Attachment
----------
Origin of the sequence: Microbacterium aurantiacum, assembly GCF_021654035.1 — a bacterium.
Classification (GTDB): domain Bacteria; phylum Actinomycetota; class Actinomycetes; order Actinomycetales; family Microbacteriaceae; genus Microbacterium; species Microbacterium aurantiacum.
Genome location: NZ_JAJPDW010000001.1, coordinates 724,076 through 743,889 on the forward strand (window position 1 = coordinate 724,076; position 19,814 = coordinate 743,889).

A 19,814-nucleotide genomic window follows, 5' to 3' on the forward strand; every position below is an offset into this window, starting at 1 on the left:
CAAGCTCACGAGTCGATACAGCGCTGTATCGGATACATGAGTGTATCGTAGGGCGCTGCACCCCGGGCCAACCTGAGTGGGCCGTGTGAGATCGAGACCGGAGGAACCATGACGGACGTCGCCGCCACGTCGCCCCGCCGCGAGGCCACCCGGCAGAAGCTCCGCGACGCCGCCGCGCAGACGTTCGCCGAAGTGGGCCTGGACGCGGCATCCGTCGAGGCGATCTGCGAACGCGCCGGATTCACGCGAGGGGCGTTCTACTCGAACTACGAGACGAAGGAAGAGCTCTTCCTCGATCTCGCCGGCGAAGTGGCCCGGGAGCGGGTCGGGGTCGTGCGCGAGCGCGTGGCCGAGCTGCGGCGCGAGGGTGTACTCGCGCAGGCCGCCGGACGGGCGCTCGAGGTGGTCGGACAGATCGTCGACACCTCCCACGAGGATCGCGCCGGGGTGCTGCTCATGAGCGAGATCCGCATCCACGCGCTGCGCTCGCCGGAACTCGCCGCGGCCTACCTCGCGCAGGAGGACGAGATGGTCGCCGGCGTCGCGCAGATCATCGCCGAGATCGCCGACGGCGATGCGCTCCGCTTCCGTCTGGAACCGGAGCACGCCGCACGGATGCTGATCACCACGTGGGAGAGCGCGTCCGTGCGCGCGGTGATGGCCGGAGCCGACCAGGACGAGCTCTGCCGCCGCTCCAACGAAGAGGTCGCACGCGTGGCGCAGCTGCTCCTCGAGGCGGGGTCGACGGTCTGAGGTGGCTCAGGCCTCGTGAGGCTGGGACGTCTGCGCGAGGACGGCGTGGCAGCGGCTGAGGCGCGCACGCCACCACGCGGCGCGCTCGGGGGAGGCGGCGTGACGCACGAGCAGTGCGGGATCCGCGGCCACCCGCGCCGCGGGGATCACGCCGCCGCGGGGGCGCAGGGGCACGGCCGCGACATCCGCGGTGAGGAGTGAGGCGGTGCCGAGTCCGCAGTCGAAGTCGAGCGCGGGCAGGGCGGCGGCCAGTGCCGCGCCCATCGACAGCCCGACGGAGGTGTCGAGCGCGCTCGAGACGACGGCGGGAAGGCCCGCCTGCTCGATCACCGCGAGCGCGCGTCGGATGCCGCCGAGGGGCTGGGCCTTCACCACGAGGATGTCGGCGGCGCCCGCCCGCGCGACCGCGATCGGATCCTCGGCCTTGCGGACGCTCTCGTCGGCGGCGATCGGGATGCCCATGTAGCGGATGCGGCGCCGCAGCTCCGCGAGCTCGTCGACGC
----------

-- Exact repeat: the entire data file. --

Origin of the sequence: Microbacterium aurantiacum, assembly GCF_021654035.1 — a bacterium.
Classification (GTDB): domain Bacteria; phylum Actinomycetota; class Actinomycetes; order Actinomycetales; family Microbacteriaceae; genus Microbacterium; species Microbacterium aurantiacum.
Genome location: NZ_JAJPDW010000001.1, coordinates 724,076 through 743,889 on the forward strand (window position 1 = coordinate 724,076; position 19,814 = coordinate 743,889).

A 19,814-nucleotide genomic window follows, 5' to 3' on the forward strand; every position below is an offset into this window, starting at 1 on the left:
CAAGCTCACGAGTCGATACAGCGCTGTATCGGATACATGAGTGTATCGTAGGGCGCTGCACCCCGGGCCAACCTGAGTGGGCCGTGTGAGATCGAGACCGGAGGAACCATGACGGACGTCGCCGCCACGTCGCCCCGCCGCGAGGCCACCCGGCAGAAGCTCCGCGACGCCGCCGCGCAGACGTTCGCCGAAGTGGGCCTGGACGCGGCATCCGTCGAGGCGATCTGCGAACGCGCCGGATTCACGCGAGGGGCGTTCTACTCGAACTACGAGACGAAGGAAGAGCTCTTCCTCGATCTCGCCGGCGAAGTGGCCCGGGAGCGGGTCGGGGTCGTGCGCGAGCGCGTGGCCGAGCTGCGGCGCGAGGGTGTACTCGCGCAGGCCGCCGGACGGGCGCTCGAGGTGGTCGGACAGATCGTCGACACCTCCCACGAGGATCGCGCCGGGGTGCTGCTCATGAGCGAGATCCGCATCCACGCGCTGCGCTCGCCGGAACTCGCCGCGGCCTACCTCGCGCAGGAGGACGAGATGGTCGCCGGCGTCGCGCAGATCATCGCCGAGATCGCCGACGGCGATGCGCTCCGCTTCCGTCTGGAACCGGAGCACGCCGCACGGATGCTGATCACCACGTGGGAGAGCGCGTCCGTGCGCGCGGTGATGGCCGGAGCCGACCAGGACGAGCTCTGCCGCCGCTCCAACGAAGAGGTCGCACGCGTGGCGCAGCTGCTCCTCGAGGCGGGGTCGACGGTCTGAGGTGGCTCAGGCCTCGTGAGGCTGGGACGTCTGCGCGAGGACGGCGTGGCAGCGGCTGAGGCGCGCACGCCACCACGCGGCGCGCTCGGGGGAGGCGGCGTGACGCACGAGCAGTGCGGGATCCGCGGCCACCCGCGCCGCGGGGATCACGCCGCCGCGGGGGCGCAGGGGCACGGCCGCGACATCCGCGGTGAGGAGTGAGGCGGTGCCGAGTCCGCAGTCGAAGTCGAGCGCGGGCAGGGCGGCGGCCAGTGCCGCGCCCATCGACAGCCCGACGGAGGTGTCGAGCGCGCTCGAGACGACGGCGGGAAGGCCCGCCTGCTCGATCACCGCGAGCGCGCGTCGGATGCCGCCGAGGGGCTGGGCCTTCACCACGAGGATGTCGGCGGCGCCCGCCCGCGCGACCGCGATCGGATCCTCGGCCTTGCGGACGCTCTCGTCGGCGGCGATCGGGATGCCCATGTAGCGGATGCGGCGCCGCAGCTCCGCGAGCTCGTCGACGC